What is activated charcoal and how does it work in beauty products?

How does activated charcoal benefit the body? See why this simple ingredient is so popular in detox circles

activated charcoal main image of supplements and charcoal powder
(Image credit: Getty Images)

When activated charcoal hit the shelves, the dark gray bottles could have easily been another temporary trend. In reality, it has stuck around for the simple reason that many people have claimed it actually works.

You may see a lot of claims about activated charcoal as you scan beauty aisle shelves, but we're here to explain how it works and why it can be an important element in your skincare routine.

What is activated charcoal?

Activated charcoal is a fine black powder that appears in a wide range of beauty products, most often masks and cleansers. Similar to regular charcoal, activated charcoal is a carbon substance made of elements like peat, coconut shells, coal, and wood. Activated charcoal is specifically made of nontoxic substances so it is safe for human use.

"Activated charcoal has been a trendy ingredient in health and beauty because it has an enhanced, increases surface area and is very porous," says Dr. Rachel Nazarian, MD, of Schweiger Dermatology Group. "It has additional characteristics that allow it to trap and attract various substances when taken orally, making it an option used medically for various types of overdosing and poisoning," she adds.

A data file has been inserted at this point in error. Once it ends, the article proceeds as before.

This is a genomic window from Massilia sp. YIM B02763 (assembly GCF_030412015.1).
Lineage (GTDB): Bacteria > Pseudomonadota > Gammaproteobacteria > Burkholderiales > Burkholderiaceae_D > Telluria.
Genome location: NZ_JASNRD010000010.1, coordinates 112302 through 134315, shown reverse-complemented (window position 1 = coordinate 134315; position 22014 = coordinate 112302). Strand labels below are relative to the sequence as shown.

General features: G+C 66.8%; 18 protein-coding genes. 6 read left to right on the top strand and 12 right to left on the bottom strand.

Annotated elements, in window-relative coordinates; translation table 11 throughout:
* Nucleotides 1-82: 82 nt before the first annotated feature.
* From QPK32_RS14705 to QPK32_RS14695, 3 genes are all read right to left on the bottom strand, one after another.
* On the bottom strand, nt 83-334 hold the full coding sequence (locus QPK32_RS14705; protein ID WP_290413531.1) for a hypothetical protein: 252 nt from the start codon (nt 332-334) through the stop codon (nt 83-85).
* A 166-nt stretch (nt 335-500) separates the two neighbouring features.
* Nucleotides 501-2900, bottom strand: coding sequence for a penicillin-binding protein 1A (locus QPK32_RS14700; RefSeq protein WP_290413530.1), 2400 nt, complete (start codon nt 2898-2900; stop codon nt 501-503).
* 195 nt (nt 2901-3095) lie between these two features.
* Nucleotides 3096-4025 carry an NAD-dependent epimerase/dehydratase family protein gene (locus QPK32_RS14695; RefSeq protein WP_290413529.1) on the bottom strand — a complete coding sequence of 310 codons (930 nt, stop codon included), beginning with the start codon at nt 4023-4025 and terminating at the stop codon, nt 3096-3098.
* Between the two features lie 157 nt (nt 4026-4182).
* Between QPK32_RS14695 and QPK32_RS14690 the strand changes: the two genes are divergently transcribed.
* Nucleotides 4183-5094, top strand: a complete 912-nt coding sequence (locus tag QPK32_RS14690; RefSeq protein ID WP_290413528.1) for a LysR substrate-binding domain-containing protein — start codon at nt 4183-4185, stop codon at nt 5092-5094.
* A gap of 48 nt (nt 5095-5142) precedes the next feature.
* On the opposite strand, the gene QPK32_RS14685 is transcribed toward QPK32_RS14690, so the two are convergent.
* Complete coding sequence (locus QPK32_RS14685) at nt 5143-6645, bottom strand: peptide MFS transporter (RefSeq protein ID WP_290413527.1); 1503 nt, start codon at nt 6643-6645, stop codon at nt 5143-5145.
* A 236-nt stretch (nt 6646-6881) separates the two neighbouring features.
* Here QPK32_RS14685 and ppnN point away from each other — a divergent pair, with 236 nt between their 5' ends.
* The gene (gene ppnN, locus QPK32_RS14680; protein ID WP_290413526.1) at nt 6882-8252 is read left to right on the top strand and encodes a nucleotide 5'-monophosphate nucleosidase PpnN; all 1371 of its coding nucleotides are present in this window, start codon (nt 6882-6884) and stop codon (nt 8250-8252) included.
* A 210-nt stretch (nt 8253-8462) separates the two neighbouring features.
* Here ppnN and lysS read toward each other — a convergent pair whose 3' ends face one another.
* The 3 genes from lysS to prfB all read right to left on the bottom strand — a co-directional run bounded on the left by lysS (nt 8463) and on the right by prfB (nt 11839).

What makes it different is how it is processed: Unlike the kind of charcoal you use for your grill, activated charcoal is heated at very high temperatures, which creates lots of pores on the charcoal's surface. It is these pores that allow it to absorb impurities and harmful chemicals due to its negative electric charge, which allows it to bind with positive electric charges in gas and toxins.

Activated charcoal benefits and uses

Activated charcoal was traditionally used as a poison antidote. Since the 1800s it has been administered for anything you (or a wayward child) consumed that shouldn't have gone into your system.

Nowadays, it's used as a natural treatment for a variety of ailments and concerns. It is a safe ingredient suitable for all skin types. It's even mild enough for sensitive skin—which explains why it's a popular ingredient in everything from the best facial exfoliators to pore strips and the best face masks.

Uses and benefits of activated charcoal include:

  • For first aid: Activated charcoal can be administered orally to treat poisoning, as it can bind many drugs and toxins and reduce their effects, as well as help with overdoses of over-the-counter medication like aspirin and acetaminophen.